Tired of failed forecasts about their country’s bitter conflict that has left more than 60,000 people dead, some Syrians have turned to fortune tellers and astrology to try to predict what lies ahead.
Nearly two years into the fighting, many have lost faith in political analysts and claims by parties on both sides of the conflict, who frequently promise that victory is near.
A group of well-off Syrians gathered in a Beirut restaurant found solace in what famed Lebanese medium Maguy Farah told them in a private seance.
“What will our country’s future be?” asked one businessman, who longed for the fall of President Bashar al-Assad.
“Assad will leave in March,” Farah told the group.
“Many merchants have abandoned their businesses, and their horizons are empty,” a Syrian businesswoman guest of Farah who identified herself as Mona told AFP.
“When a fortune teller gives them a reading about Syria’s future, they feel they can work again.”
After decades of stability, Syria’s war has ravaged much of the country, struck the economy hard and turned everyday life into a struggle for survival riddled with uncertainty.
“Syrians do not like living in uncertainty,” said Mona.
Just as the country’s crisis has divided much of Syrian society into pro- and anti-regime camps, astrologers’ contrasting predictions reflect the split.
In Syria’s neighbour Lebanon, which was dominated politically and militarily for nearly 30 years by Damascus, television astrologer Michel Hayek predicted the fall of Assad in his latest annual reading on anti-Assad channel MTV.
Hayek, the country’s most famous astrologer, wrongly forecast the toppling of the regime in 2012. This year, he said that women and members of Assad’s minority Alawite sect will play an important role in Syria’s future political life.
Mike Feghali, who works for pro-Damascus Lebanese broadcaster OTV, disagreed with Hayek. Assad, he predicted, “will remain strong. He will not fall.”
Feghali’s popularity soared when history proved him right after he predicted former prime minister Rafiq Hariri’s 2005 assassination.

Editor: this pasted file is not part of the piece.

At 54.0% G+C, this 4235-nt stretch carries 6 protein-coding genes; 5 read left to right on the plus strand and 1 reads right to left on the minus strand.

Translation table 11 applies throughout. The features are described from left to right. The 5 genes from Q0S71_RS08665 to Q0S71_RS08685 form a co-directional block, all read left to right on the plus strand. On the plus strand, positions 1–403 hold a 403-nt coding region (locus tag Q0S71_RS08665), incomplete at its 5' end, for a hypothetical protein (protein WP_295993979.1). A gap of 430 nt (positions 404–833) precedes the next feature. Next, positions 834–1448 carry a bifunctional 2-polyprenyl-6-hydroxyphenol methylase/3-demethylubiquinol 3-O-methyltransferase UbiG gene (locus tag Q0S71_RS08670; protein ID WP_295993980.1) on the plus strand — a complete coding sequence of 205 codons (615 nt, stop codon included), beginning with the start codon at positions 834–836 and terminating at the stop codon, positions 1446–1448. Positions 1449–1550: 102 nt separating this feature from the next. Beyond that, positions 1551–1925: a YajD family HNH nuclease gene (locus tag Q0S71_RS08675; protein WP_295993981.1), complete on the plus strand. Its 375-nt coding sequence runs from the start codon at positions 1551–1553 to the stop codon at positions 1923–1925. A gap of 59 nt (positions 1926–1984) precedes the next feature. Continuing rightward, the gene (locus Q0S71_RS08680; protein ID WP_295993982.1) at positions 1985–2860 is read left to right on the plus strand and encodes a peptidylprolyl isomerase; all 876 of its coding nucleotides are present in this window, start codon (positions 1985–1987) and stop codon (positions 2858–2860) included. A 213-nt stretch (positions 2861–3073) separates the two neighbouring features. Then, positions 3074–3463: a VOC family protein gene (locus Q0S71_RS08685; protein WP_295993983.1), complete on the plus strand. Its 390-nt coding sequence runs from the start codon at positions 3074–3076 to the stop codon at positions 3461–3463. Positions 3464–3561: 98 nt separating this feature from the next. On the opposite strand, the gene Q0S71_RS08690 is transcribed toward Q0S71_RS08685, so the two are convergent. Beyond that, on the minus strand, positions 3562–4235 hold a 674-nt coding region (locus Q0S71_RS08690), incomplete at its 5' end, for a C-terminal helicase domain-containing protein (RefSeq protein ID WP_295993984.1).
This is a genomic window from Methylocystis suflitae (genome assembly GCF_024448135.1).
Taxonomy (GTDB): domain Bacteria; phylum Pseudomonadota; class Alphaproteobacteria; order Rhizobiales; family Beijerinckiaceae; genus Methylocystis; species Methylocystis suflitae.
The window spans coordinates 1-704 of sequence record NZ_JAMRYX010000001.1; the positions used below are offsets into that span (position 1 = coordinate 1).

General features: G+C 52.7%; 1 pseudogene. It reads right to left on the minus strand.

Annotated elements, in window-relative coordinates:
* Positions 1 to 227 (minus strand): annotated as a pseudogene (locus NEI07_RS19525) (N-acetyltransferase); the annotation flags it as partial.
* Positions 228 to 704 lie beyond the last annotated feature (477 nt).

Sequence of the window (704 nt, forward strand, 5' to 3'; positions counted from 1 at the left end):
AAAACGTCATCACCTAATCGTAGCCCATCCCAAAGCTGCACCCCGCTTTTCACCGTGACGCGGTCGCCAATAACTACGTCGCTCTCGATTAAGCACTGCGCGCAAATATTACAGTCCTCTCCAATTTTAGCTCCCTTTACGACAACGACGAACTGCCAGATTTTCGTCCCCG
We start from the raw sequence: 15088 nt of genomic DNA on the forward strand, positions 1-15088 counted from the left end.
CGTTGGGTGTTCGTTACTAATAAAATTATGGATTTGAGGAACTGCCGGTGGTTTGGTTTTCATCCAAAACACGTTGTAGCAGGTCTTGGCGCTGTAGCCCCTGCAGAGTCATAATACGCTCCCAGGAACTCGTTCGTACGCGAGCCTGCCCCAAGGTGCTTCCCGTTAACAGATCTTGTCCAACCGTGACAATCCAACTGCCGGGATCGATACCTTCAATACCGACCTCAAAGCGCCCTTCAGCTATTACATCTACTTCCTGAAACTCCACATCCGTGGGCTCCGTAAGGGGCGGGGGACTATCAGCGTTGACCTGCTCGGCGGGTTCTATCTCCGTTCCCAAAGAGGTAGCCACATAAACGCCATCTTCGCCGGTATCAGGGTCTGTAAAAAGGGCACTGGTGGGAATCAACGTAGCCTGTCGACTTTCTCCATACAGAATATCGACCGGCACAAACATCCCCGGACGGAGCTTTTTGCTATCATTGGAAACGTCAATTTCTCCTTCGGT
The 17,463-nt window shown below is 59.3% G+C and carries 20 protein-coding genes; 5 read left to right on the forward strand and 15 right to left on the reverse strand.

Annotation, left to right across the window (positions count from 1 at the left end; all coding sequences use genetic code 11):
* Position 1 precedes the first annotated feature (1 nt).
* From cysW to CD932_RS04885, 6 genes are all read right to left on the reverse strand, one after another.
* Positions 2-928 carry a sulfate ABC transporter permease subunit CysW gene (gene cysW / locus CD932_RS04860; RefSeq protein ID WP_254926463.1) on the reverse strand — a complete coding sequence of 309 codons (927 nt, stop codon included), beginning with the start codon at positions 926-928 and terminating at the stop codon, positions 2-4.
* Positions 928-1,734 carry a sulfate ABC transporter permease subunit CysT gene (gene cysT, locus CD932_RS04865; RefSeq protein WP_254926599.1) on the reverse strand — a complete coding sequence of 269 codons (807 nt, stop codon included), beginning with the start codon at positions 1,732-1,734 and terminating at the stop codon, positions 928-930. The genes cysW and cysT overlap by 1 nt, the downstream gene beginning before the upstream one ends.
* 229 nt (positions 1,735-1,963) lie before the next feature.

In 2013, Feghali said, much of Syria will be “mostly calm.” But violence in the central city of Homs, dubbed “the capital of the revolution,” will continue, he added.
“A drowning man will clutch at a straw,” said a journalist from Damascus, who said she has developed an “obsession” with astrology.
“In this crisis, it is unsurprising that books about esoteric subjects have become more popular,” she added, speaking to AFP on condition of anonymity.
In early 2012, an astrologer said “black smoke will rise from the presidential palace, followed by white smoke, symbolising good news — the fall of the regime,” said the journalist.
“Even my father, who never in his life listened to clairvoyants, has waited, like many Syrians, to see if this prophecy comes true,” she added.
A 27-year-old lawyer in Damascus said she watches everything astrology-related she can on television.
“With all the darkness around us, we need hope. Astrologers give us that,” said Randa.
Listening to Hayek’s predictions, “my heart started to beat very fast,” said Ayman, a refugee who has sought shelter from his strife-torn country in Beirut.
But it is no surprise that viewers find the comfort they seek in predictions that typically correspond with the political orientations of the television station.
“Television executives in Syria and Lebanon tell astrologers to broadcast predictions that will make audiences feel good,” said Rostom Mahmud, a Syrian journalist and researcher living in France.
Syrian novelist Maha Hassan, who now lives in Paris, said she relies instead on the intuition of close friends to try to figure out what the future holds.
One Egyptian friend, she said, predicted the fall of Tunisia’s former strongman Zine El Abidine Ben Ali.
“But deep down I know that no one can predict the critical moment, and I also know that all important events in life happen suddenly, and beyond all expectations,” she said.